Saturday, 15 November 2008 | Tags: ,

Keeping baby dry and happy is a big challenge daily, so we went in search of the best diaper solution.

The Basics

  • A key decision for parents is to choose between the convenience of disposable diapers and the seemingly eco-friendlier cloth diapers. Consider these points:

    • You can reuse 2 or 3 dozen cloth diapers a year, but the average baby will go through about 2,900 disposables in 12 months!

    • Laundering cloth diapers uses about 34,000 litres of water per year and energy you wouldn’t otherwise use.

    • You can cut down energy consumed by washing cloth diapers in cold water and hanging dry.

    • A cloth diaper service uses about 2/3 less water than washing at home, but you’ll pay for the service.

  • For disposables, the more you buy, the less you pay per diaper.

  • Fit is key to baby’s comfort. You should be able to easily get a finger around the thigh area. Make sure it’s doesn’t dig into sensitive skin or get too tight around the abdomen – most disposable diapers allow quite a bit of flexibility.

Other Considerations

  • Some companies have come out with boy- and girl-specific diapers, claiming more leak control in areas where urine accumulates. The pediatricians we asked say the urine-gender difference is minor and shouldn’t be a deciding factor.


With some willing babies and experienced diaper-changing moms, we tested these four brands of diapers:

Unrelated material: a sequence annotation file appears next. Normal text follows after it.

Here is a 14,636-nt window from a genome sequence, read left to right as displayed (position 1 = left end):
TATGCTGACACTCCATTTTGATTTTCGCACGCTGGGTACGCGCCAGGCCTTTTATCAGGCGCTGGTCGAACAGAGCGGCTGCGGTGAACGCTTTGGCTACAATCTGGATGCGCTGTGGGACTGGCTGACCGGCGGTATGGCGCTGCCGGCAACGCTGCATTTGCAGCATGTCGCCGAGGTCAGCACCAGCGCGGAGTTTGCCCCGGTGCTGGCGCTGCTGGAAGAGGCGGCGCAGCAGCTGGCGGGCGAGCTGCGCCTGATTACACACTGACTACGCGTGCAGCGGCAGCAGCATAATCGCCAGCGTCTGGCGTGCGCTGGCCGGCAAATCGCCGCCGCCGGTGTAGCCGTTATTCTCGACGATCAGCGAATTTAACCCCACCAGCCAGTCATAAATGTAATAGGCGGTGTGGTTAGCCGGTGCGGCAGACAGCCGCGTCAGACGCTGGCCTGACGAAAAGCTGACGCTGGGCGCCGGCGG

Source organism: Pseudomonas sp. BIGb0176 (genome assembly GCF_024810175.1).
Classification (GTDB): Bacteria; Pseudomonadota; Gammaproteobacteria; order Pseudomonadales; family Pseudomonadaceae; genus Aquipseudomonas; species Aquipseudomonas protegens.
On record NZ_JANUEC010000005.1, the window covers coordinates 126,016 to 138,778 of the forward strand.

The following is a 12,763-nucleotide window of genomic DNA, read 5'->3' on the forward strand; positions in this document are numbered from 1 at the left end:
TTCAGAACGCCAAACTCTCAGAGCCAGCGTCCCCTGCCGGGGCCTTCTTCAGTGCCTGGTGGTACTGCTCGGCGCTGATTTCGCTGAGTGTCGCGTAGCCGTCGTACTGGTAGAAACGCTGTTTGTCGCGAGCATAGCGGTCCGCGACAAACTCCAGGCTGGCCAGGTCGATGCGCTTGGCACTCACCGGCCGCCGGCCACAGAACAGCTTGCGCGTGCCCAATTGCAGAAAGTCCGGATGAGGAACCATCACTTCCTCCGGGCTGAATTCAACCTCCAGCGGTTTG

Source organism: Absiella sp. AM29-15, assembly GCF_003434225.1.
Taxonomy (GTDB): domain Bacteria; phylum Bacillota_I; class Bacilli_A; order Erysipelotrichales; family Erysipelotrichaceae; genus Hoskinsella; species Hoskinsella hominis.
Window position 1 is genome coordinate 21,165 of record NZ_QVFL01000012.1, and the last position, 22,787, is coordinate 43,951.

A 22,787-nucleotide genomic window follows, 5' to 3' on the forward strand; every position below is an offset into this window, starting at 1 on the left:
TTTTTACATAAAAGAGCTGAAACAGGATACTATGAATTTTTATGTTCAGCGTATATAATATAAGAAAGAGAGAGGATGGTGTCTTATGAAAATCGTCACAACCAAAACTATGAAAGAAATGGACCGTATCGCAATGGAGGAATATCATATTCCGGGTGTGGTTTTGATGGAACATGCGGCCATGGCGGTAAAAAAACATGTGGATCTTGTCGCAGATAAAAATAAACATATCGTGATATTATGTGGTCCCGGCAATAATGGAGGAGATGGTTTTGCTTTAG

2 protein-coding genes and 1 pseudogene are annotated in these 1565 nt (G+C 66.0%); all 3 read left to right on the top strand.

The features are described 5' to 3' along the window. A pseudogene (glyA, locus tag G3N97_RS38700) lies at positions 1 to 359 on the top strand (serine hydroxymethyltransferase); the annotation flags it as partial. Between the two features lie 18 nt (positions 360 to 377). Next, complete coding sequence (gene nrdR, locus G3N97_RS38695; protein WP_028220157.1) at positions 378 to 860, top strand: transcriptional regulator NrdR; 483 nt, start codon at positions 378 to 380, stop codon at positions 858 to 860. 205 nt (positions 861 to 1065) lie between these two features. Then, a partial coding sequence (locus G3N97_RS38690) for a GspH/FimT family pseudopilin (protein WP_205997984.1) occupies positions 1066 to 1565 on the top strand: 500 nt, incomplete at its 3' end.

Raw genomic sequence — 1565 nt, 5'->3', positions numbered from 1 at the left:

• Safeway Store Brand: 0.31¢ per diaper
  • Pampers Cruisers: 0.50¢ per diaper
  • Seventh Generation: 0.50¢ per diaper
  • Huggies: 0.44¢ per diaper

Absorbance Test

We took our diaper samples to a lab, cut a strip of each, soaked it, and then put it in a device called a centrifuge to force out any “free” water.

  • We were very impressed with all the diapers. They held the water and didn’t let out a drop, even at the centrifuge’s warp speed.

Baby-Mom Test

  • None were interested in the scent of the Pampers – a fake sort of baby powder smell.

  • The fit of the Safeway store brand just didn’t measure up. It was also was the first to sag.

  • One mom liked the fit of the Huggies best.

  • Seventh Generation squeaked by the rest in terms of fit, style, and absorption.


The marginally more environmentally-friendly Seventh Generation took the prize with most of our moms, despite the higher price.


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